After she left Fittle’s house that day, he began to wonder why he was knocked off the ladder before hanging himself, and upon talking to his frog, he understood.
“So you can talk!”
“Absolutely! Why wouldn’t I be able to talk? Do you think that humans are the only ones privileged with the gift of speech?” the angry frog replied.
“Well… I had thought so. That is, before I met you.”
“You sicken me.”
“I’m sorry… I really had no idea. Anyways… did you happen to see that whole little episode?”
“Do you mean the gag fest or the part where you tried to kill yourself?”
“Um… the part where I tried to kill myself.”
“By the way, that was quite a disturbing sight, watching that woman kiss you a thousand times… You know, spit flew everywhere. It was disgusting.”
“I am very sorry, but about that um… other part…”
“Well you tried to hang yourself, but I shouted at you and made you fall off your ladder. Quite a nasty fall…”
“Well um… I never fathomed that I would say this to a frog, but um... Thank you.”
“Don’t thank me you idiot. I just need someone to let me out of this bowl, which you had no right to place me in, in the first place.”
“Well you deserved to be put in a bowl! You hit me in the face, while I was minding my own business, going to my piano recital.”
“Quite the contrary my good fellow! You are the one who hit me with your face while I was minding my own business, heading back to my pond!”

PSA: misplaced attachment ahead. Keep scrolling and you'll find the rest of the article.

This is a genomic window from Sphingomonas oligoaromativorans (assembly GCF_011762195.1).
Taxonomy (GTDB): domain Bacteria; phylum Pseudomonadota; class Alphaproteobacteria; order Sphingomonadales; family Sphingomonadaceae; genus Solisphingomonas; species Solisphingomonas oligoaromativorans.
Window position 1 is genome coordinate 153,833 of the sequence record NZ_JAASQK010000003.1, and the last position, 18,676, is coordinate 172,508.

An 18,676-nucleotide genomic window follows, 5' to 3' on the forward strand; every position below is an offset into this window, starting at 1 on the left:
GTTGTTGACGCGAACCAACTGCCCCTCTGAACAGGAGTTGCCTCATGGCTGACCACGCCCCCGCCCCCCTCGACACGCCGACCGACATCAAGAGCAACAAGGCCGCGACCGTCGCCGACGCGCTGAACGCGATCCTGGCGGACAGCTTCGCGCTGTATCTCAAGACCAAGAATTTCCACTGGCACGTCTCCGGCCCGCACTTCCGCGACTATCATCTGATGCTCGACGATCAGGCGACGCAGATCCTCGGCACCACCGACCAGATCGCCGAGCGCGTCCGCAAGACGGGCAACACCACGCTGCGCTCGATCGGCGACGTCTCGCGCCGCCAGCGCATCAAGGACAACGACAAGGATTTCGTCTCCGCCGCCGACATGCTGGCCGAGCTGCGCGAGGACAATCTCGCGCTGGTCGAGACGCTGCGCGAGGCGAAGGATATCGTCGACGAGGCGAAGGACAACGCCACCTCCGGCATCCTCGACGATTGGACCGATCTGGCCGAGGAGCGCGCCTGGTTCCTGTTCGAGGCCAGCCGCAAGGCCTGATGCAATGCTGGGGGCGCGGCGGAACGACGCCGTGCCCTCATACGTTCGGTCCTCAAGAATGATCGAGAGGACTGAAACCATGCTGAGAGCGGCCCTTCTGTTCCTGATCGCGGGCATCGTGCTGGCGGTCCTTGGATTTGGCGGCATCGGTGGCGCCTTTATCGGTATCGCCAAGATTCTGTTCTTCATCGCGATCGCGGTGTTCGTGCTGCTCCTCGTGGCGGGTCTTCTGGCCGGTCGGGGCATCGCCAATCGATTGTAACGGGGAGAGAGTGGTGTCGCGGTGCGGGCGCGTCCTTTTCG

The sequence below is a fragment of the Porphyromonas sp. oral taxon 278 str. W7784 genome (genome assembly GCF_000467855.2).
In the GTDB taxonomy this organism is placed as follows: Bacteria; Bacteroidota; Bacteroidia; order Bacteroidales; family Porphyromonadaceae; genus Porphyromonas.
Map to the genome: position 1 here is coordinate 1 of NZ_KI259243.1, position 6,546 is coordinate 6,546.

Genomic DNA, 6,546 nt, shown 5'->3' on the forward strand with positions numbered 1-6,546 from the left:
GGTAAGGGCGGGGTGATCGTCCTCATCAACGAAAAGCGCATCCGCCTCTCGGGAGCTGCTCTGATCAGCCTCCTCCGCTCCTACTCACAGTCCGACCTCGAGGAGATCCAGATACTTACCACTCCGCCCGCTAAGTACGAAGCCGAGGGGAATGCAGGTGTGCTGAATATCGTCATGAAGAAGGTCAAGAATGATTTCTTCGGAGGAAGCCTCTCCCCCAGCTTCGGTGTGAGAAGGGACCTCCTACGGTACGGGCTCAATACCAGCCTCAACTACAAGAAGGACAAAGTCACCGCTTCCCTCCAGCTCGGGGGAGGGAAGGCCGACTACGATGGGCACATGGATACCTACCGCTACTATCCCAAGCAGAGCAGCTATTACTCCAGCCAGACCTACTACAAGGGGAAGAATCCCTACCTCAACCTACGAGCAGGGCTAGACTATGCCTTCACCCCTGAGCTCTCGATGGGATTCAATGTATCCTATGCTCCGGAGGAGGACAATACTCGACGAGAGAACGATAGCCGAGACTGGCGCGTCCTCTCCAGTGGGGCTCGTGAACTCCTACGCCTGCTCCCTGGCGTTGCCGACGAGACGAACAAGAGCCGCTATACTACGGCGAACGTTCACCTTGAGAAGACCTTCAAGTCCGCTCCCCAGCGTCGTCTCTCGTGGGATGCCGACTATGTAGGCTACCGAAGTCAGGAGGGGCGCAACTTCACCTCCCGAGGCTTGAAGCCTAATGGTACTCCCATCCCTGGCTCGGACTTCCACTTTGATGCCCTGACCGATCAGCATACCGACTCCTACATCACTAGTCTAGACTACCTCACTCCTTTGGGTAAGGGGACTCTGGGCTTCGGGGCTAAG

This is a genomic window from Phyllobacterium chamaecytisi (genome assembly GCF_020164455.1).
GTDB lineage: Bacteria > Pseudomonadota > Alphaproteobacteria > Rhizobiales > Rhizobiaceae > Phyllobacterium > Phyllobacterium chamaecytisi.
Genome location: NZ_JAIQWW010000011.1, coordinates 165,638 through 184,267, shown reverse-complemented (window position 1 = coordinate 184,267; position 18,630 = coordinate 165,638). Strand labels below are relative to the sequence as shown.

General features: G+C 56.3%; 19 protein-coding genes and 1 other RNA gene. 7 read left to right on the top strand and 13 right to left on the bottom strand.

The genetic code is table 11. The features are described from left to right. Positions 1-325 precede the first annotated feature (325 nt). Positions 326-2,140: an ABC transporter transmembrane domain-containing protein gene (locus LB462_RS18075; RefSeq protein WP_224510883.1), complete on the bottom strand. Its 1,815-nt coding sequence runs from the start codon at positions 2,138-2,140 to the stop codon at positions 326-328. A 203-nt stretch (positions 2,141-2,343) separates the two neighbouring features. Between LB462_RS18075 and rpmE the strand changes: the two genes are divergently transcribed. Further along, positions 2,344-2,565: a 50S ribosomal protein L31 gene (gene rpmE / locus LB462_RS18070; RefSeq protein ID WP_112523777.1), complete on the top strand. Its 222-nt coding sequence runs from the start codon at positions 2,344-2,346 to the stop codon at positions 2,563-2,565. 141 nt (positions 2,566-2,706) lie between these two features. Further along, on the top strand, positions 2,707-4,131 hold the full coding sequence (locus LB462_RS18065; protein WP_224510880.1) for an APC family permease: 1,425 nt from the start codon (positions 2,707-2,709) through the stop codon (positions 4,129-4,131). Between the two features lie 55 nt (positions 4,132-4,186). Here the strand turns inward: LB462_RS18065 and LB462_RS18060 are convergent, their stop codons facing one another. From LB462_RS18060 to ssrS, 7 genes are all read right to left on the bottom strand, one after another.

“Well… You have a weird head!”
“Don’t you dare bring up my head! It is a very sensitive matter.”
“Oh… Sorry.”
“Could you please just take me back to my pond?”
“Okay.”
So Mr. Fittle McGovern married his fiancée, and actually became good friends with the frog, who turns out to have been a female.
~The End

Isaiah Lake
November 23rd, 2010, 07:31 PM
My literature teacher wanted her students to write a romantic short story. This is mine...

Razzazzika
November 23rd, 2010, 09:39 PM
Humorous, in an odd sort of way... I thought the description of his.... hair? was a bit too off even for your odd writing style, you might want to rethink it, but otherwise, I liked it.

As for... romantic short story? your teacher would probably fail you for overlooking the romance part haha(there really isn't enough of a romance backing it up I think). But it was good, don't get me wrong.

yarn
November 24th, 2010, 09:39 AM
Hey! My surname is McGovern!

Olly Buckle
November 24th, 2010, 10:30 AM
If he was engaged he was single, sudden tense change at the end "turned out". I could picture his hair perfectly. A pleasant, everyday, story of frogs and men.

Isaiah Lake
November 24th, 2010, 05:24 PM
Romanticism as in the style of writing which deals with a sort of mystic/social atmosphere.

Isaiah Lake
November 24th, 2010, 05:27 PM
Thanks for pointing that out.

Olly Buckle
November 24th, 2010, 11:47 PM
This may be a poetic defenition but Romantic to me means taking a fresh view of something mundane, such as Wordsworth viewing the city, probably the largest artificial object that had ever existed in his day, as a living thing. There often is a sort of mystic/social atmosphere to such writing but I think of it as a product of the writing rather than a precondition.

Isaiah Lake
November 26th, 2010, 12:23 AM
Thanks Olly. Your critiques are always helpful.